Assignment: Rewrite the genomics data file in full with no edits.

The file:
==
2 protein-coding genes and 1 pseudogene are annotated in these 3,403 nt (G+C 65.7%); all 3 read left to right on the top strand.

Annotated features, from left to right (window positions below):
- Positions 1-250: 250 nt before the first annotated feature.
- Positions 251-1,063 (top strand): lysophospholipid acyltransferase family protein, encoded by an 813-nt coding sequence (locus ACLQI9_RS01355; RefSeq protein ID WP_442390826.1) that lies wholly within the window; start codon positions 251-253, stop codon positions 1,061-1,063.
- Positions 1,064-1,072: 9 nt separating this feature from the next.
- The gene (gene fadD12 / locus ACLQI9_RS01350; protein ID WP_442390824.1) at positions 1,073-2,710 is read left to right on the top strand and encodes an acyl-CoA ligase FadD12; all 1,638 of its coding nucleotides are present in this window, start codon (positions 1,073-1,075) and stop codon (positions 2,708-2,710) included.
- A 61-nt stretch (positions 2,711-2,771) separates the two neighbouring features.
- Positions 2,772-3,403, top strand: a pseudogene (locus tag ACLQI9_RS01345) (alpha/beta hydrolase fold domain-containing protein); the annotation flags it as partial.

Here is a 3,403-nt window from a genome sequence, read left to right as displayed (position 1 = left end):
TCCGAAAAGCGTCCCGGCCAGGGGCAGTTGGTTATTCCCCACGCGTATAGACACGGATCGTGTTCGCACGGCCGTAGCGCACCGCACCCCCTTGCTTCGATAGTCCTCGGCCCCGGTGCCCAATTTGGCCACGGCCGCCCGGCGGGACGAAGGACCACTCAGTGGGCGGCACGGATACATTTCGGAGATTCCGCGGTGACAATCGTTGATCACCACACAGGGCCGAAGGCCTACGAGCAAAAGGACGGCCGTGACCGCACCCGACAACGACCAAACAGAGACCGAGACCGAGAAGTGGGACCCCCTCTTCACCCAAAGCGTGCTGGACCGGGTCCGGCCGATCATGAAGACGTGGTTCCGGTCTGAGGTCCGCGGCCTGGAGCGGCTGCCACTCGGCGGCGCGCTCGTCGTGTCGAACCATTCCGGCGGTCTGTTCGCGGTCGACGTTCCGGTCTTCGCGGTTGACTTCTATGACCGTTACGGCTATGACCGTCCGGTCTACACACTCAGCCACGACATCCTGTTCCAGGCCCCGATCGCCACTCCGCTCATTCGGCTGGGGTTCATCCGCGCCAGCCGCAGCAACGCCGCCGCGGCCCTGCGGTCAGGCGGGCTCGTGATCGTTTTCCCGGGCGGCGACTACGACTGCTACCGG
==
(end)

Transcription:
2 protein-coding genes and 1 pseudogene are annotated in these 3,403 nt (G+C 65.7%); all 3 read left to right on the top strand.

Annotated features, from left to right (window positions below):
- Positions 1-250: 250 nt before the first annotated feature.
- Positions 251-1,063 (top strand): lysophospholipid acyltransferase family protein, encoded by an 813-nt coding sequence (locus ACLQI9_RS01355; RefSeq protein ID WP_442390826.1) that lies wholly within the window; start codon positions 251-253, stop codon positions 1,061-1,063.
- Positions 1,064-1,072: 9 nt separating this feature from the next.
- The gene (gene fadD12 / locus ACLQI9_RS01350; protein ID WP_442390824.1) at positions 1,073-2,710 is read left to right on the top strand and encodes an acyl-CoA ligase FadD12; all 1,638 of its coding nucleotides are present in this window, start codon (positions 1,073-1,075) and stop codon (positions 2,708-2,710) included.
- A 61-nt stretch (positions 2,711-2,771) separates the two neighbouring features.
- Positions 2,772-3,403, top strand: a pseudogene (locus tag ACLQI9_RS01345) (alpha/beta hydrolase fold domain-containing protein); the annotation flags it as partial.

Here is a 3,403-nt window from a genome sequence, read left to right as displayed (position 1 = left end):
TCCGAAAAGCGTCCCGGCCAGGGGCAGTTGGTTATTCCCCACGCGTATAGACACGGATCGTGTTCGCACGGCCGTAGCGCACCGCACCCCCTTGCTTCGATAGTCCTCGGCCCCGGTGCCCAATTTGGCCACGGCCGCCCGGCGGGACGAAGGACCACTCAGTGGGCGGCACGGATACATTTCGGAGATTCCGCGGTGACAATCGTTGATCACCACACAGGGCCGAAGGCCTACGAGCAAAAGGACGGCCGTGACCGCACCCGACAACGACCAAACAGAGACCGAGACCGAGAAGTGGGACCCCCTCTTCACCCAAAGCGTGCTGGACCGGGTCCGGCCGATCATGAAGACGTGGTTCCGGTCTGAGGTCCGCGGCCTGGAGCGGCTGCCACTCGGCGGCGCGCTCGTCGTGTCGAACCATTCCGGCGGTCTGTTCGCGGTCGACGTTCCGGTCTTCGCGGTTGACTTCTATGACCGTTACGGCTATGACCGTCCGGTCTACACACTCAGCCACGACATCCTGTTCCAGGCCCCGATCGCCACTCCGCTCATTCGGCTGGGGTTCATCCGCGCCAGCCGCAGCAACGCCGCCGCGGCCCTGCGGTCAGGCGGGCTCGTGATCGTTTTCCCGGGCGGCGACTACGACTGCTACCGG